“Look at all those Protestants, they can’t agree on anything/ everything, always bickering, splintering into difference factions. Solution: toss out “sola scriptura” and go with Church Tradition, formal Papal decrees, and Magisterium.”

    Those arguments have been responded to by Protestant authors and apologists.

    Anyhoo. It seems that at a bare minimum, most Christians agree that Jesus Christ is God and died on the cross for humanity’s sins and was raised from the dead.

    I know some bicker over aspects of even that or some of it outcomes or how it was achieved exactly, but- I can’t buy into this super -skeptical, ‘we can never, ever know any thing at all ever about God/ Bible / Jesus.’

    And you are talking here to a long time Christian who has been having doubts about the Christian faith lately too, but this hyper-skeptical / agnosticism stuff is absurd. :o)

    Even the book you cited, that “Bible Made Impossible” from what I saw of it online in a free preview, the author does not deny that Christ is God and accepting Christ is necessary for salvation.

    The author seemed to be arguing that Christians focus on the Bible’s main point – which is Jesus Christ. Who is Christ, who are you in relation to Christ, etc, rather than get caught up in secondary doctrinal squabbles as Christians are wont do do, such as, should babies be sprinkled or adults immersed etc?

  • Crickets

    Tim Sexton said, “To exegete more deeply, to seek harder, to trust more. Then…THEN…I’ll FINALLY know the answers I’m looking for! I think that is simply not true.”

    You do remember that the Bible says we see now through a glass darkly, that the secret things belong to God right now, etc?

    We are to walk by faith not be sight, because not every thing in life or in the Bible will be crystal clear to all of us at all times?

    Job in the Old Testament had even less to go on than we do now (Job did not have a written Bible, or years of church history / tradition), and he still went by faith. It was not easy, but he did it.

    The way I see the Bible, we’re told we’re not going to be able to know and understand every last little thing in it (Peter said some of the stuff Paul wrote was hard to understand), or life itself.

    Bad stuff will happen to you in life, and to other people. Bad stuff will happen to “good” people. God knows we find this confusing, scary, and hurtful, but He asks us to still keep on trusting Him in spite of it.

    I’m not Reformed, so I’m not an expert on all things sola scriptura, but it’s my understanding sola scriptura itself does not declare that 100% of the Bible is 100% clear all the time on all issues, only that it is clear enough on stuff that really, really, really matters, like how to be saved (which = trust in Christ)?

    If the Bible was totally clear on all points and so simplistic that every one agreed on all levels at all times on every thing it says, I actually think that might detract from it.

    I would expect a God, if he existed, to write a book that is going to come across as complex at times.

    On a similar note: It is like, if all four Gospel books agreed 100% of the time on all points, your skeptics would scream, “Collusion! Book can’t be trusted, as all 4 gospels are in total agreement, it is obviously a fraud, a conspiracy.”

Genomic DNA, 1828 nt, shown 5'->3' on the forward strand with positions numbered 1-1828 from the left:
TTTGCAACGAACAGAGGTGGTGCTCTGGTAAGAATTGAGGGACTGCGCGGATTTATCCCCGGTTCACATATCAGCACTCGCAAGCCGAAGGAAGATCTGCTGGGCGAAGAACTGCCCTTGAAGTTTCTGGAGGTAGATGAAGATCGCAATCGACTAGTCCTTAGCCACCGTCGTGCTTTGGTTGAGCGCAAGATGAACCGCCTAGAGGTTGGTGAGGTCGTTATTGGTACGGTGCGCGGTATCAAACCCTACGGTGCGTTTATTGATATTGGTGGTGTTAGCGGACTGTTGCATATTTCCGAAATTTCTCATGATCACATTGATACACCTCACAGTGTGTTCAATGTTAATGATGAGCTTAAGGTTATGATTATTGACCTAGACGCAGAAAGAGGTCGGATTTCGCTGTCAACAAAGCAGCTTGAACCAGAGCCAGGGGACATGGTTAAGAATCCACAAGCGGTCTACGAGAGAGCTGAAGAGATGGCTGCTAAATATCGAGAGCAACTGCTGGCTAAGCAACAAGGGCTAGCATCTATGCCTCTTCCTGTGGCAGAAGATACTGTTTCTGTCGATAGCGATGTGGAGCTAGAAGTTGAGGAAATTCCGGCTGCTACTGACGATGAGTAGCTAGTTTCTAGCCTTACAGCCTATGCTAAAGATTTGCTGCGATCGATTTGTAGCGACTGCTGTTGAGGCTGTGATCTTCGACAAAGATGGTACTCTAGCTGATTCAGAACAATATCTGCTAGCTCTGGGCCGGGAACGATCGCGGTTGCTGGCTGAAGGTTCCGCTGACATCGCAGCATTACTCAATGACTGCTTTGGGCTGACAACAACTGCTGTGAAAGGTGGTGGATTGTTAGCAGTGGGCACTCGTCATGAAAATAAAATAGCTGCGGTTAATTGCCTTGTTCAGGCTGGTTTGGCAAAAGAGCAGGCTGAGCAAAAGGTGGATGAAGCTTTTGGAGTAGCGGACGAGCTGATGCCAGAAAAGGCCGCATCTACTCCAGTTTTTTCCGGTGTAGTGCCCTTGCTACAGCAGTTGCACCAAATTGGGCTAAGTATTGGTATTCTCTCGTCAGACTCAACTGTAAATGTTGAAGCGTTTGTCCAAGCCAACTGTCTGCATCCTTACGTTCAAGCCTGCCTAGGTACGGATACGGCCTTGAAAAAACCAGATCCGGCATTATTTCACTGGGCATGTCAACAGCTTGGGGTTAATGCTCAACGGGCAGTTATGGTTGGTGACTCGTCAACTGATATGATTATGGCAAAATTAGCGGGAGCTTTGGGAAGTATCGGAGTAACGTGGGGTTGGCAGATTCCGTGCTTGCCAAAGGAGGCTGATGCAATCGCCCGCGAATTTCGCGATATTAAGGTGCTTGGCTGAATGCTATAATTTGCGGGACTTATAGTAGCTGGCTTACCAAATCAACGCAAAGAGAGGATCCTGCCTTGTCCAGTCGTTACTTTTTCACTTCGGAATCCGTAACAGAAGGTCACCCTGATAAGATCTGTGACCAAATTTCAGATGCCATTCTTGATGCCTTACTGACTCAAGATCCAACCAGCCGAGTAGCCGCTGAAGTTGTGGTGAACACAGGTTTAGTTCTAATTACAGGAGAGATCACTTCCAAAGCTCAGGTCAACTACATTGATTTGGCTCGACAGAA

But, if the Gospel accounts appear to diverge even on minor details (as they do), then atheists scream, “Contradiction! Contradiction! Error! Can’t be trusted! A god, if he were real, would write all 4 books to agree 100% on every point”

    -ergo, the Bible cannot win either scenario.

    Seems to me you may be doing same with this multiple interpretation stuff. If Bible is 100% clear as you want it to be, so that all doctrines there-in leave no room for dispute by anyone at all at any time for any reason, you’d likely find THAT suspicious.

    Also…it’s my view that some teachings are clear, but due to man’s sin nature, man willfully chooses to twist what Bible says, or to ignore it.

    For example, seems to me that Bible teaches that homosexual behavior is sinful (in both the New and Old Testaments), yet many today who want to indulge in homosexual behavior, or Christians who have become super bleeding hearts over homosexuals, are trying to find loop holes for homosexuality, so they now teach stuff such as,
    “Oh no, see, the Bible is fine with two men having sex! Those verses in the Old Testament aren’t talking about consensual sex, but of men raping men.”

    Take women in leadership roles as another example.

    I am a Biblical Egalitarian. I think the Bible is fine with women teaching and leading any one, including men, but due to man’s sin nature and lust for control and power (even among Christian men), they don’t want to cede power or control to women, they want to lord authority over females.

    So Bible verses about “let not a woman teach in church” (etc) are quoted out of context, mis applied, weighed too heavily, and verses about women teaching and being equal are ignored.

    The Bible is clear about God gifting and allowing women to lead men and preach, etc, but sinful desires and selfishness lead some Christian men to deny what the Bible says about women leading, and that as another result of the fall, that some women would desire for a man (husband) to rule over them (that is, God predicted in Genesis that women would often look to a husband as Savior figure, rather than to God).